17 September 2021
Living, Working, and Studying in Times of Crises
The Italian journalist and writer Ennio Flaiano once remarked that “we are living, as usual, in a transition period.” Although written in the early 1970s, Flaiano’s witticism sounds dismayingly still very relevant. In the past few years, we have been facing a number of crises in various quarters of society and culture. The financial crisis, and the climate crisis, and, very recently, the pandemic crisis are just selected examples of the troubled times we live through. In browsing such an impressive, albeit short, list, it is natural to fall prey to apocalyptic feelings or, on the contrary, to get caught by the impression that perhaps we have been crying wolf all too often. Neither attitude is ultimately correct. Crises are certainly part of the lifecycle of civilizations, but they do not have to be underestimated nor unnecessarily feared. Philip Mirowski’s book on the 2008 financial meltdown was provocatively titled Never Let a Serious Crisis Go To Waste. Mirowski was referring to Neoliberalism’s cynical attitude, but the message remains: crises have the potential to change our society, sometimes even for the better.
The Summer School 2021 in Human Sciences is dedicated to Living, Working, and Studying in Times of Crises and aims at providing a fresh and multifocal perspective on the phenomenon of “crisis”. This edition draws its inspiration not only from the present health crisis, but also from the rich history of Verona, a city familiar with dramatic passages of regimes and dominations over the centuries and whose beauty has much to do with that. By combining historical, conceptual, sociological, psychological and empirical approaches, the School explores several instantiations of crisis to unfold its meaning for the individual as well as the culture at large. The School will hinge on the following, not exhaustive, list of themes:
The historical and philosophical roots of the crisis. Over the course of human evolution, the experience of the crisis meant different things at different times. This is unsurprising in itself, but surprising in its premises and developments. While a crisis forces us to rethink the world as an ordered system of meanings, the process of re-orienting and re-semanticizing the world shows to be an essential part of this very system, and finally suggests that crises lie at the very origins of human culture as such. Thus, how did the experience of crisis change over the several “times of crisis”? What can we learn from past crises to better tackle the future ones? And what can we learn about ourselves as cultural and historical beings?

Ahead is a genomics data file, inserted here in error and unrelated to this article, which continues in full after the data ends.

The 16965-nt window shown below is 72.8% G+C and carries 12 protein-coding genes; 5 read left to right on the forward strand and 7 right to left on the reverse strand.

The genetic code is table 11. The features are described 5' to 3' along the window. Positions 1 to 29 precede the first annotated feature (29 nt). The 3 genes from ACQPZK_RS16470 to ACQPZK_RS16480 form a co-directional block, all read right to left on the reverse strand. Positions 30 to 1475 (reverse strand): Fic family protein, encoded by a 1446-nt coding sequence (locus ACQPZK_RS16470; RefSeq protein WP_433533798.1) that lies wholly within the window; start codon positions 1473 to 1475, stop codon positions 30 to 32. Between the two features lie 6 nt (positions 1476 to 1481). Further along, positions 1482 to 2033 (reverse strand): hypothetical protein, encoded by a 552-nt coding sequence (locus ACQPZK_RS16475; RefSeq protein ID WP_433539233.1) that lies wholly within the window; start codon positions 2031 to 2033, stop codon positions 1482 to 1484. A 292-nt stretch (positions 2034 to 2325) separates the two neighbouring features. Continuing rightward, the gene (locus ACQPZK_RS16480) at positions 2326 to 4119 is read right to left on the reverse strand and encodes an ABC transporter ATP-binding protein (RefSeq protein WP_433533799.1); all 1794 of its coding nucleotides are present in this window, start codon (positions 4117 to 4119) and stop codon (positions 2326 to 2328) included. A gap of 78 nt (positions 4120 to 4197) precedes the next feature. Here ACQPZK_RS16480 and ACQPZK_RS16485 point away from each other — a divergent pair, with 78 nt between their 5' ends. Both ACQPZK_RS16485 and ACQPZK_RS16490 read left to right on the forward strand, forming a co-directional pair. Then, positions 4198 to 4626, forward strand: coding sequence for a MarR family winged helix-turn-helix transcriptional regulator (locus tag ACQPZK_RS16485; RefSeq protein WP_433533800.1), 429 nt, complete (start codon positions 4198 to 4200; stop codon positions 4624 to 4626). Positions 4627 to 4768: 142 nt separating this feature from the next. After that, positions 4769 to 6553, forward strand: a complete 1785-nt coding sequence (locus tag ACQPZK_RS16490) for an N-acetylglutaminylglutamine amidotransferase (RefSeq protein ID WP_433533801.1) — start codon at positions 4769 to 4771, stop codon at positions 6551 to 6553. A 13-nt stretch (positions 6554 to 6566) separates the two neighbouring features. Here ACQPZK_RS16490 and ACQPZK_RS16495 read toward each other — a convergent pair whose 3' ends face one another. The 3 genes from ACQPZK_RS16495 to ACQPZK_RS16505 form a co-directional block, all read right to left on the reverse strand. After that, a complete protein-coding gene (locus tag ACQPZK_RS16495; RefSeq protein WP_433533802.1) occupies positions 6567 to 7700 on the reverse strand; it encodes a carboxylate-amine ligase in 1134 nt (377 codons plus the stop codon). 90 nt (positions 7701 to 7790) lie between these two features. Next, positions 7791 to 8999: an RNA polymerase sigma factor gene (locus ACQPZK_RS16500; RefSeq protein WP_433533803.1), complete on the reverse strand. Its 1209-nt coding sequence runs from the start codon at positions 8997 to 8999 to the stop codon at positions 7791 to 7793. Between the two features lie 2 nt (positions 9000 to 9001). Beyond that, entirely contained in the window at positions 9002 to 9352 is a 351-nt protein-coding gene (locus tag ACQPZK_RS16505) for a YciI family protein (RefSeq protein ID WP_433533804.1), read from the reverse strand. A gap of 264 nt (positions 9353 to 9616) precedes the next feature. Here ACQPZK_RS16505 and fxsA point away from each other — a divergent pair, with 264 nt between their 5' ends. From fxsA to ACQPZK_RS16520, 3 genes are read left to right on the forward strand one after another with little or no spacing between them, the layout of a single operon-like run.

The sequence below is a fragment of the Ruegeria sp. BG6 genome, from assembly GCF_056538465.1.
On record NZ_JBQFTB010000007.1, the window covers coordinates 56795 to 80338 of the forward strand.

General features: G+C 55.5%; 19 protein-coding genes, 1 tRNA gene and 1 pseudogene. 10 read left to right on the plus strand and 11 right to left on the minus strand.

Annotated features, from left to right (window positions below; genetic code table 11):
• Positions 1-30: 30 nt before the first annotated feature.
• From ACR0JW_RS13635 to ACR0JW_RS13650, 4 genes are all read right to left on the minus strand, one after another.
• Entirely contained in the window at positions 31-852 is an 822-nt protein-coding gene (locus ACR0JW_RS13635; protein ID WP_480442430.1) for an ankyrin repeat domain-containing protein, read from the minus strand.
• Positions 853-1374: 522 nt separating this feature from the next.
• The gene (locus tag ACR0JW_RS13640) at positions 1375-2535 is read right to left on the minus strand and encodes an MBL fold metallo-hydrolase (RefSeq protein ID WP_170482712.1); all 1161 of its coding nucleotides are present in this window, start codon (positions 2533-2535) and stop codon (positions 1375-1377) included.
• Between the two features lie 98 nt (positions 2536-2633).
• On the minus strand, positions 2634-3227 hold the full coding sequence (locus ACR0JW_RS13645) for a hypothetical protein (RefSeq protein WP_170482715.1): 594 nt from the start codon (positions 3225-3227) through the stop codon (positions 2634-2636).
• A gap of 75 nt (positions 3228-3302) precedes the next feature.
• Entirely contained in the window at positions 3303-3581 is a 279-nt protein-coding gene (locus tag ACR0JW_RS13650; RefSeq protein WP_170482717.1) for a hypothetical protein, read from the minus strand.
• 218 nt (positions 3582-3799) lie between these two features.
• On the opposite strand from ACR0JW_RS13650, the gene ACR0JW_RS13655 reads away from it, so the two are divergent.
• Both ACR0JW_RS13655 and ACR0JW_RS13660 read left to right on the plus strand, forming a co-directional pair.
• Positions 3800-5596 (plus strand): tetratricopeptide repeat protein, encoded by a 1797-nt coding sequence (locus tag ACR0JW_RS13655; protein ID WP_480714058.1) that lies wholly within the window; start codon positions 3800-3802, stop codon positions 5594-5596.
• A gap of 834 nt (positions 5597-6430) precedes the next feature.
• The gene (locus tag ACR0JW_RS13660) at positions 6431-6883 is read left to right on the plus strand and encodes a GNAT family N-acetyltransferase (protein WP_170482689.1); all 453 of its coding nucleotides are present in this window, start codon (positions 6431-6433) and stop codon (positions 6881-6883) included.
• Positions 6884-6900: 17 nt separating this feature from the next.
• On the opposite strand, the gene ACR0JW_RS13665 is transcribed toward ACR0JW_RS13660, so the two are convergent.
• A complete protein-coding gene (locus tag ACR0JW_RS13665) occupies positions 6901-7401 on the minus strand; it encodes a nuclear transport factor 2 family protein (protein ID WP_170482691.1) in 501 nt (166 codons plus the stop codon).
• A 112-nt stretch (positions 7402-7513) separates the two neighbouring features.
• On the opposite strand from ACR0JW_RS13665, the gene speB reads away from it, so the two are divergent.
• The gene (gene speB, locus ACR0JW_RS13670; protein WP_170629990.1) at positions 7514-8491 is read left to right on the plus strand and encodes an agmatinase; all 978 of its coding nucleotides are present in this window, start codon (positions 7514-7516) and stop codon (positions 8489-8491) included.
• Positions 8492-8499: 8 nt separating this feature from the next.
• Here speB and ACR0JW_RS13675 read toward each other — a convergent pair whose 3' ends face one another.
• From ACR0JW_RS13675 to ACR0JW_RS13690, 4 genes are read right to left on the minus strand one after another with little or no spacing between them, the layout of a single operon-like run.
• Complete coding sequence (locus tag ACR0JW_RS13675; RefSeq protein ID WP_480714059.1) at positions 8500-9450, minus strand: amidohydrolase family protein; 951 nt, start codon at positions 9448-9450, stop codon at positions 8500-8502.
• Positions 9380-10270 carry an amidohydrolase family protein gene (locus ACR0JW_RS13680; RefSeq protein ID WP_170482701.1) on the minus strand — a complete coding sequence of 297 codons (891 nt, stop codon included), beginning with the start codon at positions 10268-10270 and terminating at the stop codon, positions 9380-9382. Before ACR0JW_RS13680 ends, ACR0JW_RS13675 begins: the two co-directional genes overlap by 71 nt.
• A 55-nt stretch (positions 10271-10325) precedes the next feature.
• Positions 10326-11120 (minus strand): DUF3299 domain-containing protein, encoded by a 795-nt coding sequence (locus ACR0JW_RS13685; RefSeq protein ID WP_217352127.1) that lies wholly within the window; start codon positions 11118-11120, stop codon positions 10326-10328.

Science your way out of the crisis. Science has been traditionally regarded as the site of the “positive crisis”. A scientific crisis is oftentimes the preamble to a decisive breakthrough. However, is this true for any scientific discipline or rather different fields handle crises in different ways? And, more importantly, how do the research practices and work routines change over a period of crisis?
Policing the crisis. It has been claimed that our Neoliberal socio-economic system is particularly prone to crises. Far from being merely financial, such crises spread instability and uncertainty over the entire social fabric. How does this state of permanent crisis affect workers’ self-identity? How does it impact on work relations in terms of age, role, and gender?
Crisis? What crisis? A crisis generates different and contrasting emotions, which can range from desperation to sheer denial. What can psychology and neurobiology tell us about the emotions triggered by a state of distress? How can we make crisis emotion an object of scientific inquiry?
Today’s crisis is tomorrow’s opportunity. Crises are not only vectors of problems. By putting us in front of the unexpected, they might also bring about new scenarios and new resources. What are the ethical problems related to a situation of crisis? What are the abilities and competencies that can be learned and treasured for the future?
Licinio C. Lima
MA Students, Erasmus Students in
At the end of the School the students will be able to:
analyze the concept of crisis.
contrast and compare forms of crisis in different disciplinary fields.
enhance the ethical engagement toward crisis
understand the scientific, cultural, and societal impact of crises.
integrate conceptual and historical analysis.
apply qualitative and quantitative methodologies.
increase their teamwork competence.
present and discuss a research project with peers.
The two-week program of the School is organized into two parts. The first week is dedicated to theoretical explorations and discussions. This part consists of lectures and discussions with experts. During the second week, students will be divided into groups and will work on specific projects, which will be then presented and discussed in plenary sessions. This second part of the School will be carried out under the mentorship of professors. Preparatory texts and material will be pre-circulated some weeks before the beginning of the School.
EUR 0: No fee required